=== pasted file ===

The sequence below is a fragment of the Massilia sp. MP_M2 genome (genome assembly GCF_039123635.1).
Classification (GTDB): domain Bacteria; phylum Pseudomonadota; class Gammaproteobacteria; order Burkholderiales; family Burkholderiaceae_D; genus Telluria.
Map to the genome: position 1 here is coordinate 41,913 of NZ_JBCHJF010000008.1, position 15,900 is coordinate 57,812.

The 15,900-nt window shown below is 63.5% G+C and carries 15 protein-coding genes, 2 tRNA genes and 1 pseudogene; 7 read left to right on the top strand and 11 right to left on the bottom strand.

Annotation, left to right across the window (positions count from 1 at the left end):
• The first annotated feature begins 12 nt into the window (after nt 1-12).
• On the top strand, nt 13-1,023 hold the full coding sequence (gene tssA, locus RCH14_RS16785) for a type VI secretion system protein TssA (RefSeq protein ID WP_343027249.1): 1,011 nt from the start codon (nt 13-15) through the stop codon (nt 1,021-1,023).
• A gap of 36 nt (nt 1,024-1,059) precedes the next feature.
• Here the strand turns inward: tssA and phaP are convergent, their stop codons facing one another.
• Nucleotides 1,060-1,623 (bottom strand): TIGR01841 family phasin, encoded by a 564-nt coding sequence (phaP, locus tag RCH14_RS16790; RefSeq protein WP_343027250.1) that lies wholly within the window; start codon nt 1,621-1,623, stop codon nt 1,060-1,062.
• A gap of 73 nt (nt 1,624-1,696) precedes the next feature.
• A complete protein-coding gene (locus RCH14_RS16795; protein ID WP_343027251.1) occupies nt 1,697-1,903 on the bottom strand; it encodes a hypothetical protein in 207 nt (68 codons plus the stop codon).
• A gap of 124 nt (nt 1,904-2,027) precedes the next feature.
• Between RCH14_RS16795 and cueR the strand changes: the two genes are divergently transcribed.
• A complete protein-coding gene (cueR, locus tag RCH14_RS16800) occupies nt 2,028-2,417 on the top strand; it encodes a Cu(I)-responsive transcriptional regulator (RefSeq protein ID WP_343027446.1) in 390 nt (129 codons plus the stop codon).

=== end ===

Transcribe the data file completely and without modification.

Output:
The sequence below is a fragment of the Massilia sp. MP_M2 genome (genome assembly GCF_039123635.1).
Classification (GTDB): domain Bacteria; phylum Pseudomonadota; class Gammaproteobacteria; order Burkholderiales; family Burkholderiaceae_D; genus Telluria.
Map to the genome: position 1 here is coordinate 41,913 of NZ_JBCHJF010000008.1, position 15,900 is coordinate 57,812.

The 15,900-nt window shown below is 63.5% G+C and carries 15 protein-coding genes, 2 tRNA genes and 1 pseudogene; 7 read left to right on the top strand and 11 right to left on the bottom strand.

Annotation, left to right across the window (positions count from 1 at the left end):
• The first annotated feature begins 12 nt into the window (after nt 1-12).
• On the top strand, nt 13-1,023 hold the full coding sequence (gene tssA, locus RCH14_RS16785) for a type VI secretion system protein TssA (RefSeq protein ID WP_343027249.1): 1,011 nt from the start codon (nt 13-15) through the stop codon (nt 1,021-1,023).
• A gap of 36 nt (nt 1,024-1,059) precedes the next feature.
• Here the strand turns inward: tssA and phaP are convergent, their stop codons facing one another.
• Nucleotides 1,060-1,623 (bottom strand): TIGR01841 family phasin, encoded by a 564-nt coding sequence (phaP, locus tag RCH14_RS16790; RefSeq protein WP_343027250.1) that lies wholly within the window; start codon nt 1,621-1,623, stop codon nt 1,060-1,062.
• A gap of 73 nt (nt 1,624-1,696) precedes the next feature.
• A complete protein-coding gene (locus RCH14_RS16795; protein ID WP_343027251.1) occupies nt 1,697-1,903 on the bottom strand; it encodes a hypothetical protein in 207 nt (68 codons plus the stop codon).
• A gap of 124 nt (nt 1,904-2,027) precedes the next feature.
• Between RCH14_RS16795 and cueR the strand changes: the two genes are divergently transcribed.
• A complete protein-coding gene (cueR, locus tag RCH14_RS16800) occupies nt 2,028-2,417 on the top strand; it encodes a Cu(I)-responsive transcriptional regulator (RefSeq protein ID WP_343027446.1) in 390 nt (129 codons plus the stop codon).